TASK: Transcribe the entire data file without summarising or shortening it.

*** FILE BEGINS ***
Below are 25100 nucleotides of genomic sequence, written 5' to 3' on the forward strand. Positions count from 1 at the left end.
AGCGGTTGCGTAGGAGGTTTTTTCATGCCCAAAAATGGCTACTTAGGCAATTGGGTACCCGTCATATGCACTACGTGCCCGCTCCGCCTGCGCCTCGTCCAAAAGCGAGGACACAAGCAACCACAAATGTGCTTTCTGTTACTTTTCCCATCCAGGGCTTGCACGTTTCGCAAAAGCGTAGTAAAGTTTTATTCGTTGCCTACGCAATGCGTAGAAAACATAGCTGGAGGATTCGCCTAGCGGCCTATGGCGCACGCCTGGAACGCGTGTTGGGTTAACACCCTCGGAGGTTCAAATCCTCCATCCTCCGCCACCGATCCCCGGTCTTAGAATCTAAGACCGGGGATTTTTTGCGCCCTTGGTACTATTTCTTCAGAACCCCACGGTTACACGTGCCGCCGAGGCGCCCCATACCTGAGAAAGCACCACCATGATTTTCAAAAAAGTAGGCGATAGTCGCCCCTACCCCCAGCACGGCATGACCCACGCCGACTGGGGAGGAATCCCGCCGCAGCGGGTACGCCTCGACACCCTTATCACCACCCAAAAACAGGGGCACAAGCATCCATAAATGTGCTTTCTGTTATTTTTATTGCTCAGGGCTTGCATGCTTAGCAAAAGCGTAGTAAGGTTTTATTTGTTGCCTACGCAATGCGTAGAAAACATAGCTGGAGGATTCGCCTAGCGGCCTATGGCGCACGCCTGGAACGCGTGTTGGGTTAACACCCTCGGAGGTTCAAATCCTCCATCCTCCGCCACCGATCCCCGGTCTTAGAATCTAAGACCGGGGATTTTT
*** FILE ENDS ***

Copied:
Below are 25100 nucleotides of genomic sequence, written 5' to 3' on the forward strand. Positions count from 1 at the left end.
AGCGGTTGCGTAGGAGGTTTTTTCATGCCCAAAAATGGCTACTTAGGCAATTGGGTACCCGTCATATGCACTACGTGCCCGCTCCGCCTGCGCCTCGTCCAAAAGCGAGGACACAAGCAACCACAAATGTGCTTTCTGTTACTTTTCCCATCCAGGGCTTGCACGTTTCGCAAAAGCGTAGTAAAGTTTTATTCGTTGCCTACGCAATGCGTAGAAAACATAGCTGGAGGATTCGCCTAGCGGCCTATGGCGCACGCCTGGAACGCGTGTTGGGTTAACACCCTCGGAGGTTCAAATCCTCCATCCTCCGCCACCGATCCCCGGTCTTAGAATCTAAGACCGGGGATTTTTTGCGCCCTTGGTACTATTTCTTCAGAACCCCACGGTTACACGTGCCGCCGAGGCGCCCCATACCTGAGAAAGCACCACCATGATTTTCAAAAAAGTAGGCGATAGTCGCCCCTACCCCCAGCACGGCATGACCCACGCCGACTGGGGAGGAATCCCGCCGCAGCGGGTACGCCTCGACACCCTTATCACCACCCAAAAACAGGGGCACAAGCATCCATAAATGTGCTTTCTGTTATTTTTATTGCTCAGGGCTTGCATGCTTAGCAAAAGCGTAGTAAGGTTTTATTTGTTGCCTACGCAATGCGTAGAAAACATAGCTGGAGGATTCGCCTAGCGGCCTATGGCGCACGCCTGGAACGCGTGTTGGGTTAACACCCTCGGAGGTTCAAATCCTCCATCCTCCGCCACCGATCCCCGGTCTTAGAATCTAAGACCGGGGATTTTT